Read at ABC7 San Francisco
Astronomers have discovered evidence of a large, young ocean beneath the frozen crust of Saturn's moon Mimas. The ocean is believed to fill half of Mimas' volume and is located 12 to 18 miles beneath the moon's icy surface.
"Mimas was probably the most unlikely place to look for a global ocean - and liquid water more generally. So that looks like a potential habitable world. But nobody knows how much time is needed for life to arise."
The discovery was made by a French-led team who analyzed changes in Mimas' orbit and rotation using data from NASA's Cassini spacecraft. The moon lacks typical signs of subsurface activity, such as fractures and geysers, but the presence of an ocean suggests it could be a potential habitat for life.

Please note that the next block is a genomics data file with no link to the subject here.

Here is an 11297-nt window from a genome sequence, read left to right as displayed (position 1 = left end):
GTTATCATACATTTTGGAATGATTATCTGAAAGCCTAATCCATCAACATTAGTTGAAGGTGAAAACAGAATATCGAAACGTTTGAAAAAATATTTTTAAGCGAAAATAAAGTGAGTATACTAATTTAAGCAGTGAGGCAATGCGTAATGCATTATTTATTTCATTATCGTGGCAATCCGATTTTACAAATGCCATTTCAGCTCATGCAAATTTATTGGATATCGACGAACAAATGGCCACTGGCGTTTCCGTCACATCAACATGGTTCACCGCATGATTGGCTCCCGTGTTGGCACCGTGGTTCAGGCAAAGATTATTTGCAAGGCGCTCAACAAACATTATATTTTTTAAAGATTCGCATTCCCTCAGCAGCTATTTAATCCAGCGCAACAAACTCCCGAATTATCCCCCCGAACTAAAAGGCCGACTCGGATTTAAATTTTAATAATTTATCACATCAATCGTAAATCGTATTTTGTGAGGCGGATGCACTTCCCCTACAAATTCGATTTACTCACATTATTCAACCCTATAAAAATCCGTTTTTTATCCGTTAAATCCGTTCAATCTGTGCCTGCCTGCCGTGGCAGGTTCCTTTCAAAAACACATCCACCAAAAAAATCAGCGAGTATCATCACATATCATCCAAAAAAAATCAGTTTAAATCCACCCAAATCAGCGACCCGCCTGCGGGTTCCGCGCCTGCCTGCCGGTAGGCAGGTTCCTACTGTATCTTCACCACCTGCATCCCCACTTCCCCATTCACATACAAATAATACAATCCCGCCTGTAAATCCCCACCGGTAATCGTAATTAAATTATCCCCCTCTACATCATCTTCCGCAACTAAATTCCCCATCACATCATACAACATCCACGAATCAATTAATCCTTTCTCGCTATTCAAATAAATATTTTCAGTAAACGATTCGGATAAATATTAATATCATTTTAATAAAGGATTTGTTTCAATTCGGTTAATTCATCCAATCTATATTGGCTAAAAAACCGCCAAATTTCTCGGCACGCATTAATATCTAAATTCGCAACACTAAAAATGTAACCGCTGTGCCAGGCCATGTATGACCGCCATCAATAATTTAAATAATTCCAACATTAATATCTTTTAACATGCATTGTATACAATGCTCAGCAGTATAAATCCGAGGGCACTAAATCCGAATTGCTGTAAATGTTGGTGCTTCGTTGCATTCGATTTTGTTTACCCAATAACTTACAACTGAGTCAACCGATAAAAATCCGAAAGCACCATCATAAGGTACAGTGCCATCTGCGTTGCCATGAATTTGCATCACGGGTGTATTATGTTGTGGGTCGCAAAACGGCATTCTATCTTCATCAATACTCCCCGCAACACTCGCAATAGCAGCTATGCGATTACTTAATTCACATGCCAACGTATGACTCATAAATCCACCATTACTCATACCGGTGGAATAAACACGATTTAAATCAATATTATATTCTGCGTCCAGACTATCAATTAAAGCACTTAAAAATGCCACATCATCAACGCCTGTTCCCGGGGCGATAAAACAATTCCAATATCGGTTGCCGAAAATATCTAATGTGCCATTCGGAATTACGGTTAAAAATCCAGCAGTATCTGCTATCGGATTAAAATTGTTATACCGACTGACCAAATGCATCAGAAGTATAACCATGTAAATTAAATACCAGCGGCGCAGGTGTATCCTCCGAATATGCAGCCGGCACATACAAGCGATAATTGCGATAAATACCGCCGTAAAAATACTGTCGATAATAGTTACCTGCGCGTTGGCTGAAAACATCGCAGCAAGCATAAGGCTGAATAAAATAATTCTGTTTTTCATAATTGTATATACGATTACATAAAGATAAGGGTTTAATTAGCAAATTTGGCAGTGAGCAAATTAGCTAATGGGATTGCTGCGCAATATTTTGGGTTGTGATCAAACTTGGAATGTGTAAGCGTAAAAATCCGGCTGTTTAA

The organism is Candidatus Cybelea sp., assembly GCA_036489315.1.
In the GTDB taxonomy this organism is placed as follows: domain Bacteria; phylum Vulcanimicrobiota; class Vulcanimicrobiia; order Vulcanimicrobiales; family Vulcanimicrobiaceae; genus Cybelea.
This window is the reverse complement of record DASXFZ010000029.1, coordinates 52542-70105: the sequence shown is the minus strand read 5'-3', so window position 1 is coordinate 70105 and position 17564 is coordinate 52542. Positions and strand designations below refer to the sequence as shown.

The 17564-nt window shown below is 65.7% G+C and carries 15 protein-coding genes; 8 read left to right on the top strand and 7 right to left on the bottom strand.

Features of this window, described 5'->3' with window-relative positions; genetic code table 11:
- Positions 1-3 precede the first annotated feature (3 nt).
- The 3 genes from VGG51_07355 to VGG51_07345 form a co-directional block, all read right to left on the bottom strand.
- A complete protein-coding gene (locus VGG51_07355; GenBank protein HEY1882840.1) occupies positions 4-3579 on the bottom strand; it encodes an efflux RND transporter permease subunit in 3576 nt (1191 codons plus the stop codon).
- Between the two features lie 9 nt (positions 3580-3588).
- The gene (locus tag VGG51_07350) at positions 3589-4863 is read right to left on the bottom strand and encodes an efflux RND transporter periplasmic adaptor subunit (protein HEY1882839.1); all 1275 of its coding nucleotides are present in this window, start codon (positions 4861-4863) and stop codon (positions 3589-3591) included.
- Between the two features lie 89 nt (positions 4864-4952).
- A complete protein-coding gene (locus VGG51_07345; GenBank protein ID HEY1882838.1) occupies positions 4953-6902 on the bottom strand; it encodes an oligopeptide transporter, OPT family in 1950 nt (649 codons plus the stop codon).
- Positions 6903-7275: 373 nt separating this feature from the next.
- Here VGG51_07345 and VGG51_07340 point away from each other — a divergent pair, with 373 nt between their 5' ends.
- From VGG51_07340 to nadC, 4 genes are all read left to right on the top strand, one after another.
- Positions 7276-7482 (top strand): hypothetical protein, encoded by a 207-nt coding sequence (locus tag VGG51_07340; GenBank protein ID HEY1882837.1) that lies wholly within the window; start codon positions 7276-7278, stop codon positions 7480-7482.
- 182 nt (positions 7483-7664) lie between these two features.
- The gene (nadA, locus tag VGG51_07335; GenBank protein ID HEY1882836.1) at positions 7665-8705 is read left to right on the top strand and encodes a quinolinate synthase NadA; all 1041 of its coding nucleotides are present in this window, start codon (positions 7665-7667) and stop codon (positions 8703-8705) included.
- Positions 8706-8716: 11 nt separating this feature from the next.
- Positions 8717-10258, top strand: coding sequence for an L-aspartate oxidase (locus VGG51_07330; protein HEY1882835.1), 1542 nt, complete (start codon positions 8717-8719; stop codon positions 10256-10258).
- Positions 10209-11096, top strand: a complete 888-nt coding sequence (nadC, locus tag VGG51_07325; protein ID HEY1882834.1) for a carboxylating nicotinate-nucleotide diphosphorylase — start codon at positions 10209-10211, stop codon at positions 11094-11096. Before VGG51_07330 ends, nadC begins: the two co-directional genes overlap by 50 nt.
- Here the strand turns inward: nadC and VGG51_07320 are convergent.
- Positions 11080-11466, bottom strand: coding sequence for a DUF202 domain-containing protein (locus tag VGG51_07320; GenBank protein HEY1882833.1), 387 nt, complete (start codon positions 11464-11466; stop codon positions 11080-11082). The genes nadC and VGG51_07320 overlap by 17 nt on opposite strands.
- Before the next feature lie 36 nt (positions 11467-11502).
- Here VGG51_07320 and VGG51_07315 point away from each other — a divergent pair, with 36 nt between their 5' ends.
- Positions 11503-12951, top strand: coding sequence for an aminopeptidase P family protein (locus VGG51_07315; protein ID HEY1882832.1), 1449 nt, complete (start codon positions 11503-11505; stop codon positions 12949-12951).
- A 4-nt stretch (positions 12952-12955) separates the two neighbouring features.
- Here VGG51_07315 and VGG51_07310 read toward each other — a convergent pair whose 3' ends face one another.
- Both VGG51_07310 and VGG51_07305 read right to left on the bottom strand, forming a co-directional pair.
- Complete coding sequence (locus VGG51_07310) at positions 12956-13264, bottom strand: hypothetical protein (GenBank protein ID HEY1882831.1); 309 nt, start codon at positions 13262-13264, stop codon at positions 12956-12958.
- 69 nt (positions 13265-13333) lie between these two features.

"The idea that relatively small, icy moons can harbor young oceans is inspiring," SETI Institute's Matija Cuk and Southwest Research Institute's Alyssa Rose Rhoden wrote.